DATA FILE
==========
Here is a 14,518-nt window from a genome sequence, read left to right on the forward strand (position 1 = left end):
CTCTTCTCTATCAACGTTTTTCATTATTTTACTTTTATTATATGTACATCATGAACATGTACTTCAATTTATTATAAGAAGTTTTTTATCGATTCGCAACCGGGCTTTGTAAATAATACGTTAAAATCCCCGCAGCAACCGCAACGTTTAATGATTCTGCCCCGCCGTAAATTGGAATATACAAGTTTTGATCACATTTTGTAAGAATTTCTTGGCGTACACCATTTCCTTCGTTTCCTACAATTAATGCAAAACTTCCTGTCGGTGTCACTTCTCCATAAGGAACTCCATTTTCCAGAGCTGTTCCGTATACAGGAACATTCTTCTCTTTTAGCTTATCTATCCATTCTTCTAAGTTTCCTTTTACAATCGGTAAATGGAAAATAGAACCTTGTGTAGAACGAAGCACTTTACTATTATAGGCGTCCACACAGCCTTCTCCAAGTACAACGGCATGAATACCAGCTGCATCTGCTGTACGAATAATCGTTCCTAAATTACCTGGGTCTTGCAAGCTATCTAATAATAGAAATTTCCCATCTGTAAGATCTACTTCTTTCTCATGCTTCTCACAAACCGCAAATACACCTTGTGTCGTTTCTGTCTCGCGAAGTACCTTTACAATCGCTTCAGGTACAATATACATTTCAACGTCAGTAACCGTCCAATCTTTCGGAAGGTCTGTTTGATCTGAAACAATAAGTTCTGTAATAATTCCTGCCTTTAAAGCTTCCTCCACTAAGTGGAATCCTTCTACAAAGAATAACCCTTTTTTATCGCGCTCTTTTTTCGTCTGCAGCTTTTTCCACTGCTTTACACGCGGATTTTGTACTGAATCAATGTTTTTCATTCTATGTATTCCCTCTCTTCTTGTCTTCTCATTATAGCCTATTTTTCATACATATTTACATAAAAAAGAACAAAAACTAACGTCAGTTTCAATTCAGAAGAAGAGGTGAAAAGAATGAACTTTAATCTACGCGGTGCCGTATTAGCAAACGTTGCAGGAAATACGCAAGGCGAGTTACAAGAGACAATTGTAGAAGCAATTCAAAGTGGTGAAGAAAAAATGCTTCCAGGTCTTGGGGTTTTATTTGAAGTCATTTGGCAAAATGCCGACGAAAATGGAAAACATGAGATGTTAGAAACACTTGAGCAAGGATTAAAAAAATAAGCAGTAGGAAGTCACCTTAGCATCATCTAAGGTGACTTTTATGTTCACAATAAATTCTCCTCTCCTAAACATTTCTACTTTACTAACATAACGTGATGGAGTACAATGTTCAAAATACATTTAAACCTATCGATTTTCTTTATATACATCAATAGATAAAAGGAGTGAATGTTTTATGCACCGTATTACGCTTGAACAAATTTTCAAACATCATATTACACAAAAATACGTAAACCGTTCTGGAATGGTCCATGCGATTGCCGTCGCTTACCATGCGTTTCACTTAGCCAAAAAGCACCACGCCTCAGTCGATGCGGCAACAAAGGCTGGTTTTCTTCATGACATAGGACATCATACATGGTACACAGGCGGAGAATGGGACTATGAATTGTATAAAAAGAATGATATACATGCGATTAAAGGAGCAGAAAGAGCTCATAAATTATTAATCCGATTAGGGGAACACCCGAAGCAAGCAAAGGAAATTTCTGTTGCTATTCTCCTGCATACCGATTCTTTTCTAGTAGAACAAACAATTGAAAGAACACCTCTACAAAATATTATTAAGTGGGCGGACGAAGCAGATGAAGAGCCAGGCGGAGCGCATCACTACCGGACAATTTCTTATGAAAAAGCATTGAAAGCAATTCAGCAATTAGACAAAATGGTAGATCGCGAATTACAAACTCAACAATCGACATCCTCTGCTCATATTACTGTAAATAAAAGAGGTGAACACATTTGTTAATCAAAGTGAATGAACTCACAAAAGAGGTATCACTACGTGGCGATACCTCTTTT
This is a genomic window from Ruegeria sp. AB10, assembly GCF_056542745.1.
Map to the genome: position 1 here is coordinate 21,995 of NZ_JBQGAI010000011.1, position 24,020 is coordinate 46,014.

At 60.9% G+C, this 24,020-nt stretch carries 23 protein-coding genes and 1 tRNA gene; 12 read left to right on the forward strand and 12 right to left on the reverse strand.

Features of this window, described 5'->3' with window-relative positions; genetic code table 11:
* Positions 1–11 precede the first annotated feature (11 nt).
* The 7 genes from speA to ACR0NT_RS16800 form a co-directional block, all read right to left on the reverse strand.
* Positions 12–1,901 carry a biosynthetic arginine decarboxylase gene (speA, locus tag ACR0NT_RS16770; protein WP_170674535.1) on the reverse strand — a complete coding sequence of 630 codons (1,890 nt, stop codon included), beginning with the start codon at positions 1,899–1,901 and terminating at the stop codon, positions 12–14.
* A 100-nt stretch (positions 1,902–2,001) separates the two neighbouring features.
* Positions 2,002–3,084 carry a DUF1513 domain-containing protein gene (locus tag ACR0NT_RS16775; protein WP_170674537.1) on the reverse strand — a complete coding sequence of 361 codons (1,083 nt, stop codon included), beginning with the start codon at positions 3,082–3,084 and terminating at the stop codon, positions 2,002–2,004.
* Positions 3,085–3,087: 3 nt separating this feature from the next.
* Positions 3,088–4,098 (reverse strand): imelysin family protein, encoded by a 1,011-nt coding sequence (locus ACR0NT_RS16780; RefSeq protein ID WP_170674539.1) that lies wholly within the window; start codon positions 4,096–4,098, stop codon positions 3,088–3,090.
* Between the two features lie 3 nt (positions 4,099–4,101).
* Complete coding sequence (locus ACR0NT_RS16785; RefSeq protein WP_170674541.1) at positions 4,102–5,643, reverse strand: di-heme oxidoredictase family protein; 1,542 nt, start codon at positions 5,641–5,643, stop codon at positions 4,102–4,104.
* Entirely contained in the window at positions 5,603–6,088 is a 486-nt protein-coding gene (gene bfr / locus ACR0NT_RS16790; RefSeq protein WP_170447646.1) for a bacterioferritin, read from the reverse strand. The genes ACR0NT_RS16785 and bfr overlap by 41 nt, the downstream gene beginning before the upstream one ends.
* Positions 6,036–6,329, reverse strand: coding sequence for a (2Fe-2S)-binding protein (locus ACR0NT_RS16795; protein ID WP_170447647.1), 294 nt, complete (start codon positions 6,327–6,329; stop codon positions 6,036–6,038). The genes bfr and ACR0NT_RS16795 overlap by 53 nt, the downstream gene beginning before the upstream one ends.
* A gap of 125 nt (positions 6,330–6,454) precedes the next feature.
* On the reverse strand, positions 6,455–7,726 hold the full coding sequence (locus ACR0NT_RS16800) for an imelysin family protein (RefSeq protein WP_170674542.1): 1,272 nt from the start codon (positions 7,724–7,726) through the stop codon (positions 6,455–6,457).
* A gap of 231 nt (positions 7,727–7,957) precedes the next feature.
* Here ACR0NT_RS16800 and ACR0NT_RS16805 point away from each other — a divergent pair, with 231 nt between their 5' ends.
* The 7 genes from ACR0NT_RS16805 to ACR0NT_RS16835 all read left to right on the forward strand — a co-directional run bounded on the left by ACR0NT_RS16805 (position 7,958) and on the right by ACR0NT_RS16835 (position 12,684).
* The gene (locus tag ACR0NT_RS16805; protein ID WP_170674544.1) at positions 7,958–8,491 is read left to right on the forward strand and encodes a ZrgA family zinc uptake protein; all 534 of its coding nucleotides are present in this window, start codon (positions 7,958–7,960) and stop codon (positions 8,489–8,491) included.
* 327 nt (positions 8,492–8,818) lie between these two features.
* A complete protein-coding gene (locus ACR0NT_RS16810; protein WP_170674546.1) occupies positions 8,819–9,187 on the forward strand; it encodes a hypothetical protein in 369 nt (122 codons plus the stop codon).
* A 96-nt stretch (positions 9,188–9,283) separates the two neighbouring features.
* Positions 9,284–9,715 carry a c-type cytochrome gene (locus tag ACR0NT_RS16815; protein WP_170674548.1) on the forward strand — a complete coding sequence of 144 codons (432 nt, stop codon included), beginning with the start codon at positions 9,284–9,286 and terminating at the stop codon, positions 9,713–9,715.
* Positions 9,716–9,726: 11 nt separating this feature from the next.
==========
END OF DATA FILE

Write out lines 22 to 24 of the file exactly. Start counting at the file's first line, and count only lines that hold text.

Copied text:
* The 7 genes from ACR0NT_RS16805 to ACR0NT_RS16835 all read left to right on the forward strand — a co-directional run bounded on the left by ACR0NT_RS16805 (position 7,958) and on the right by ACR0NT_RS16835 (position 12,684).
* The gene (locus tag ACR0NT_RS16805; protein ID WP_170674544.1) at positions 7,958–8,491 is read left to right on the forward strand and encodes a ZrgA family zinc uptake protein; all 534 of its coding nucleotides are present in this window, start codon (positions 7,958–7,960) and stop codon (positions 8,489–8,491) included.
* 327 nt (positions 8,492–8,818) lie between these two features.